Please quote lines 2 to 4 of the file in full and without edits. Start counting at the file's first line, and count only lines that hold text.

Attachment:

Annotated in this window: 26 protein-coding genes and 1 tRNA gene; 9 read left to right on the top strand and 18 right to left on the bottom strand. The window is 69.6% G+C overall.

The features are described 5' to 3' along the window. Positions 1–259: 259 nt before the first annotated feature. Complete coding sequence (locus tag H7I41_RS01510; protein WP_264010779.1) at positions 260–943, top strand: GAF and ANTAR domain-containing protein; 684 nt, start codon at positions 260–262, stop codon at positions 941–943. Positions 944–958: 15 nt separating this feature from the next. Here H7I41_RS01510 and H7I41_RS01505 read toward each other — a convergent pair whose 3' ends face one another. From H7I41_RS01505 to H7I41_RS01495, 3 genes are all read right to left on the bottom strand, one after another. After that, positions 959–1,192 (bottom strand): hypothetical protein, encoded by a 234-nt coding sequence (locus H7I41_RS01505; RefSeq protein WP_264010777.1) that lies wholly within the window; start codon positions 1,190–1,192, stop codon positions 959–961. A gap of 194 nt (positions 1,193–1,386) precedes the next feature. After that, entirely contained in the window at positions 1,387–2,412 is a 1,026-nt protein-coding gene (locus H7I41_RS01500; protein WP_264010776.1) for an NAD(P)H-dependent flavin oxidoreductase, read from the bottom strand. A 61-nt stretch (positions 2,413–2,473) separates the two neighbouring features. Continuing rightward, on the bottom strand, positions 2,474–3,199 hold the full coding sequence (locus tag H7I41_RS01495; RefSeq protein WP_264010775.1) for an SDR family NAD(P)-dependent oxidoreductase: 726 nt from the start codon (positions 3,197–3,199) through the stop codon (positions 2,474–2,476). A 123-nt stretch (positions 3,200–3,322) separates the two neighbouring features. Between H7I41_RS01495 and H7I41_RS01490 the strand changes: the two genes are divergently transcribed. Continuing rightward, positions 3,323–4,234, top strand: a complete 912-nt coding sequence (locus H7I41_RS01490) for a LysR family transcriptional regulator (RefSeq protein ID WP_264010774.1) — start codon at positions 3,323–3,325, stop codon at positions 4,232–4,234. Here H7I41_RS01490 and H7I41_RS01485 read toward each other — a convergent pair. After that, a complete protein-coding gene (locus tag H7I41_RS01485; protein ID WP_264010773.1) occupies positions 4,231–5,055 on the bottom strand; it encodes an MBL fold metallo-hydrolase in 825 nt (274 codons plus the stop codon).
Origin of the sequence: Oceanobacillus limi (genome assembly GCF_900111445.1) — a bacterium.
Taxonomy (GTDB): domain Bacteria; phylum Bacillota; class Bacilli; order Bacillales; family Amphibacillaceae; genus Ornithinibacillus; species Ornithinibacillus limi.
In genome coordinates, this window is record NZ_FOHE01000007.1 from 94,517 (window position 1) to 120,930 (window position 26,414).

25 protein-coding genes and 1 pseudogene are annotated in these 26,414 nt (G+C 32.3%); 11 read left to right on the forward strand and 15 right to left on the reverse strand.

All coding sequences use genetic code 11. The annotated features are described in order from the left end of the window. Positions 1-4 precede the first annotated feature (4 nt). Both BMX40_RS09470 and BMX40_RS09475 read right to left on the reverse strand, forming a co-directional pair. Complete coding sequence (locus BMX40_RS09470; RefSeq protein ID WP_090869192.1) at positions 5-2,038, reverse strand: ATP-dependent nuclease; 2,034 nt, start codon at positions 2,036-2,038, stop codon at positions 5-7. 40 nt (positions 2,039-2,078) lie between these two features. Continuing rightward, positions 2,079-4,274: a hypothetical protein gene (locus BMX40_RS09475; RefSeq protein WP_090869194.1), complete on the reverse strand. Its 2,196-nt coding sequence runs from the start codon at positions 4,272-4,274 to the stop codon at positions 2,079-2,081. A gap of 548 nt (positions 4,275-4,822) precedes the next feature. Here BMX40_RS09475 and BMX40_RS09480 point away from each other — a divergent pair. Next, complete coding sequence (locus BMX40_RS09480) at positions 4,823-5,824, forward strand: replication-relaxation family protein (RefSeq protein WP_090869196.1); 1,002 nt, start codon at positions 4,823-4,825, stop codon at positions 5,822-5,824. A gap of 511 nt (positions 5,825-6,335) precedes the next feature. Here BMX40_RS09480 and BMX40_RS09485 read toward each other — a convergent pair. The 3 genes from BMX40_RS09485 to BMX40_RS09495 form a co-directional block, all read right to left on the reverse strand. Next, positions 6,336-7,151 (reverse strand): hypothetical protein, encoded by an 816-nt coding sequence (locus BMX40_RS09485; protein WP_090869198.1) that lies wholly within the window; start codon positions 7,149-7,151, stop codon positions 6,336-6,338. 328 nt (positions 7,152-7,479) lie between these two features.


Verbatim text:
The features are described 5' to 3' along the window. Positions 1–259: 259 nt before the first annotated feature. Complete coding sequence (locus tag H7I41_RS01510; protein WP_264010779.1) at positions 260–943, top strand: GAF and ANTAR domain-containing protein; 684 nt, start codon at positions 260–262, stop codon at positions 941–943. Positions 944–958: 15 nt separating this feature from the next. Here H7I41_RS01510 and H7I41_RS01505 read toward each other — a convergent pair whose 3' ends face one another. From H7I41_RS01505 to H7I41_RS01495, 3 genes are all read right to left on the bottom strand, one after another. After that, positions 959–1,192 (bottom strand): hypothetical protein, encoded by a 234-nt coding sequence (locus H7I41_RS01505; RefSeq protein WP_264010777.1) that lies wholly within the window; start codon positions 1,190–1,192, stop codon positions 959–961. A gap of 194 nt (positions 1,193–1,386) precedes the next feature. After that, entirely contained in the window at positions 1,387–2,412 is a 1,026-nt protein-coding gene (locus H7I41_RS01500; protein WP_264010776.1) for an NAD(P)H-dependent flavin oxidoreductase, read from the bottom strand. A 61-nt stretch (positions 2,413–2,473) separates the two neighbouring features. Continuing rightward, on the bottom strand, positions 2,474–3,199 hold the full coding sequence (locus tag H7I41_RS01495; RefSeq protein WP_264010775.1) for an SDR family NAD(P)-dependent oxidoreductase: 726 nt from the start codon (positions 3,197–3,199) through the stop codon (positions 2,474–2,476). A 123-nt stretch (positions 3,200–3,322) separates the two neighbouring features. Between H7I41_RS01495 and H7I41_RS01490 the strand changes: the two genes are divergently transcribed. Continuing rightward, positions 3,323–4,234, top strand: a complete 912-nt coding sequence (locus H7I41_RS01490) for a LysR family transcriptional regulator (RefSeq protein ID WP_264010774.1) — start codon at positions 3,323–3,325, stop codon at positions 4,232–4,234. Here H7I41_RS01490 and H7I41_RS01485 read toward each other — a convergent pair. After that, a complete protein-coding gene (locus tag H7I41_RS01485; protein ID WP_264010773.1) occupies positions 4,231–5,055 on the bottom strand; it encodes an MBL fold metallo-hydrolase in 825 nt (274 codons plus the stop codon).
Origin of the sequence: Oceanobacillus limi (genome assembly GCF_900111445.1) — a bacterium.
Taxonomy (GTDB): domain Bacteria; phylum Bacillota; class Bacilli; order Bacillales; family Amphibacillaceae; genus Ornithinibacillus; species Ornithinibacillus limi.